Billy Porter attends the 91st Annual Academy Awards at Hollywood and Highland on February 24, 2019 in Hollywood.
Photo: Frazer Harrison (Getty Images)

Billy Porter went from one of the world’s most famous streets to another.

The Broadway superstar will be making an appearance on Sesame Street during its 51st season.

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And the Emmy, Grammy and Tony Award-winner has taken his famous frock along for the journey.

He will be wearing his showstopping 2019 Oscars outfit—a tuxedo gown, designed by Christian Siriano—as he continues his white-hot streak and newfound fame.

Porter joins the endless cavalcade of celebrity notables who have stopped by the classic children’s program, which celebrated its 50th anniversary last fall.

Sesame Street’s official Twitter feed described Porter’s shoot as, “an iconic day with an iconic person” when announcing the news on Thursday and showing snapshots of Porter with Elmo and on set.

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On his Twitter account, the Pose actor said he “was tickled to meet @elmo and the gang at @sesamestreet.”

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But hate-mongering holy rollers weren’t thrilled that the loud and proud LGBTQ+ activist will be making his debut on the show.

The nerve of him, right?

Within 24 hours after the appearance was teased on social media, “fed up” folks got in formation to denounce Porter’s guest spot, launching a petition and demanding the network to axe the episode.

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“The promotion of drag queens, seen at this year’s Super Bowl and also at libraries around the country, is a coordinated effort by LGBT activists to ‘normalize’ their morally and scientifically dangerous ideology with the young,” part of Life Petitions’ petition—entitled “Parents Demand Sesame Street to Drop Show With Drag Queen”—reads.

“Transgenderism is not about ‘love.’ It is an disorder—gender dysphoria—which has absolutely no place on a children’s program.”

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Drag queen? Billy Porter?

Oh. Okay.

Ignorance is so f@#$ing bliss and people love to be stuck on stupid.

The classically-trained, award-winning powerhouse is not a drag queen—he just played one on Broadway (in Kinky Boots).

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People should talk what they know.

But I suppose if everyone did, the world probably would be really boring, right?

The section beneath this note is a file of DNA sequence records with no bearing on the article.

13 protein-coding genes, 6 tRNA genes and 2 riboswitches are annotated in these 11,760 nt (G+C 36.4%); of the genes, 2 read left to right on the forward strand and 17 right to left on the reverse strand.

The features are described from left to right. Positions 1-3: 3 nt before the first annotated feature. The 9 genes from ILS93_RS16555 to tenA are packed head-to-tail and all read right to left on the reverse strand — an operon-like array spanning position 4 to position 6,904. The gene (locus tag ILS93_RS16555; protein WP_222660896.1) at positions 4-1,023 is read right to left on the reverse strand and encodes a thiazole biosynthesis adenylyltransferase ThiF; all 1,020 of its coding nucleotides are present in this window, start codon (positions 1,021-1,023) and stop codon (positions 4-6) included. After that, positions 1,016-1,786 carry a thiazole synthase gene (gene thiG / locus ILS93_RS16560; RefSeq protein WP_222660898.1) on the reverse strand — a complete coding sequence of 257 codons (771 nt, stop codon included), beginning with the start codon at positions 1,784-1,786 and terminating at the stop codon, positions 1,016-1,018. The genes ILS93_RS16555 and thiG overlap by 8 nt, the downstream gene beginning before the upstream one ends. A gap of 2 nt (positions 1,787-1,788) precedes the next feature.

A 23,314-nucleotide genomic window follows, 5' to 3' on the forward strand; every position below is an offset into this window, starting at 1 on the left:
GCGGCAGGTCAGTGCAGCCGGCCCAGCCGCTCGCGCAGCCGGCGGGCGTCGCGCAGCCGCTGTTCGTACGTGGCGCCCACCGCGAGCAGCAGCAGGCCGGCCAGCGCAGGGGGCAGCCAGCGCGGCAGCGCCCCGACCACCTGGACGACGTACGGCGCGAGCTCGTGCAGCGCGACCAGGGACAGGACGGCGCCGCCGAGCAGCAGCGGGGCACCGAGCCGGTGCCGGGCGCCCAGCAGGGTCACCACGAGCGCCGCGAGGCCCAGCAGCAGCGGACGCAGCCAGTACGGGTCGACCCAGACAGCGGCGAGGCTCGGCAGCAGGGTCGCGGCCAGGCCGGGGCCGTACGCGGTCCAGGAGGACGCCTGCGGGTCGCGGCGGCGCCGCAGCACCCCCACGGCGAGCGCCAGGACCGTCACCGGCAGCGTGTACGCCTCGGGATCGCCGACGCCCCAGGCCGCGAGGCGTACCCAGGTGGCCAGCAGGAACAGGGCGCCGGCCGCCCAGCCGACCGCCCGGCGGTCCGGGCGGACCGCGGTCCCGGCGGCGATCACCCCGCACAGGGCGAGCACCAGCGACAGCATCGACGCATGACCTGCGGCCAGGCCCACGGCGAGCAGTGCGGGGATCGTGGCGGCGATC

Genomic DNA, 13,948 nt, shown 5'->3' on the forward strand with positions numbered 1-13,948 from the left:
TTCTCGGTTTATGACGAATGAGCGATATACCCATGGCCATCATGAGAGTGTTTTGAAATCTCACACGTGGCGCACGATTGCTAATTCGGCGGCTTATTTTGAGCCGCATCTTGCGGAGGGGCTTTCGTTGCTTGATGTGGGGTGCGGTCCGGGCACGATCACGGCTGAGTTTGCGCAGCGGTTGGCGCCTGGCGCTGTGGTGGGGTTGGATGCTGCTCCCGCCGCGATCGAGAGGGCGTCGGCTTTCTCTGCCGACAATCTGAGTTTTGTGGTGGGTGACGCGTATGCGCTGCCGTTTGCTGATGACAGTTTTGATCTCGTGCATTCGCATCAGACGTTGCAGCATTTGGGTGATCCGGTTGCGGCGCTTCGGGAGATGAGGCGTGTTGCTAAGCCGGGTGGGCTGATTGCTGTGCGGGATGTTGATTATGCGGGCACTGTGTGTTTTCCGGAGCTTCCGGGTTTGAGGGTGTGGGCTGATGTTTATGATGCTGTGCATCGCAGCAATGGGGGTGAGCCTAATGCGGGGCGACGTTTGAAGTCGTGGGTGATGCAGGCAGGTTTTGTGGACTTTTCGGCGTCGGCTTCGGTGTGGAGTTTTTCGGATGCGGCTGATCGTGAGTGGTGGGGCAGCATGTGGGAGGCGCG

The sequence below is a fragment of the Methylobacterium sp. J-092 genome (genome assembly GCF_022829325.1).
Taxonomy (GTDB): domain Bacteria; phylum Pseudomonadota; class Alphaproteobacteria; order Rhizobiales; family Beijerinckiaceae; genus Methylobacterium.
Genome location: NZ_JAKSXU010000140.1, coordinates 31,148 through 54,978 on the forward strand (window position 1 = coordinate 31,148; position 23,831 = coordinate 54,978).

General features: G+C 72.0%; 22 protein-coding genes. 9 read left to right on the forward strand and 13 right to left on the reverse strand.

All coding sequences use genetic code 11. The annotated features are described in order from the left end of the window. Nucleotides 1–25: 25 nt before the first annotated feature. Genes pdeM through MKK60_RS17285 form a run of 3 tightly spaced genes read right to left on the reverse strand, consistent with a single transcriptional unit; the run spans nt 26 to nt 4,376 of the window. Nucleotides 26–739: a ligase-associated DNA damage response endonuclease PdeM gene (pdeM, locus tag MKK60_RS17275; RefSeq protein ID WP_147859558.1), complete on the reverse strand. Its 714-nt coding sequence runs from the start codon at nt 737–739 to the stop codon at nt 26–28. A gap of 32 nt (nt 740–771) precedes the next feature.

So I won’t comment about “gender dysphoria” because I have no idea what it is.

So I will leave that where it is.

Back there!

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Sadly, the group that says it’s “the leading petition platform exclusively serving the pro-life and pro-family communities” initially asked for 30,000 people to join their mission and by Sunday night rallied more than 33,000 signatures.

The hate that hate, bigotry and marginalization produced led these petitioners (for the lack of a better term) to totally conflate gender identity with gender presentation, which are TWO TOTALLY DIFFERENT THINGS.

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But I digress.

Porter coincidentally appeared on the Tamron Hall talk show Thursday morning before the news was announced.

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“I spent the majority of my life in the masculinity race trying to be masculine enough to get a gig,” the Carnegie Mellon University alum told Hall, who is the most stylish person on television. Hall dedicated the entire episode to gender fluidity and celebrating pride. The former Today Show hostess was even seen vogueing and “shablaming” during a segment of the show featuring members of The House of LaBeija.

“It’s all about masculinity, especially for a black man,” he continued of his journey of full self-acceptance. “If you’re not masculine enough, you’re dismissed. You can’t get work. You don’t get jobs, you don’t get work. It was a real thing for me my whole life, it wasn’t just the business. I was just trying to be masculine enough to get the gig and then when I was about 40, I said I’m going to take myself out of this race.”

“None of us are free until we’re all free,” he said elsewhere during the interview, in regards to representing the change he wants to see. “The space that we’re in, where we are seemingly so divided, is actually historically the moment that the people come together more than ever because we have to and because we’re required to. Otherwise, the whole thing will implode.”

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“Creatively, we have always been at the forefront, as creatives, as architects of change,” the Pittsburgh native continued. This is an example of that...We get to change the molecular structure of what’s inside someone’s heart. That’s what creates change for good. That’s what we need. Change that sticks, change for good.”

Hailing from "the thorough borough" of Brooklyn, Mr. Daniels has written for The New York Times, Associated Press, CNN, Essence, VIBE, NBC News, The Daily Beast, The New York Daily News and Word Up!

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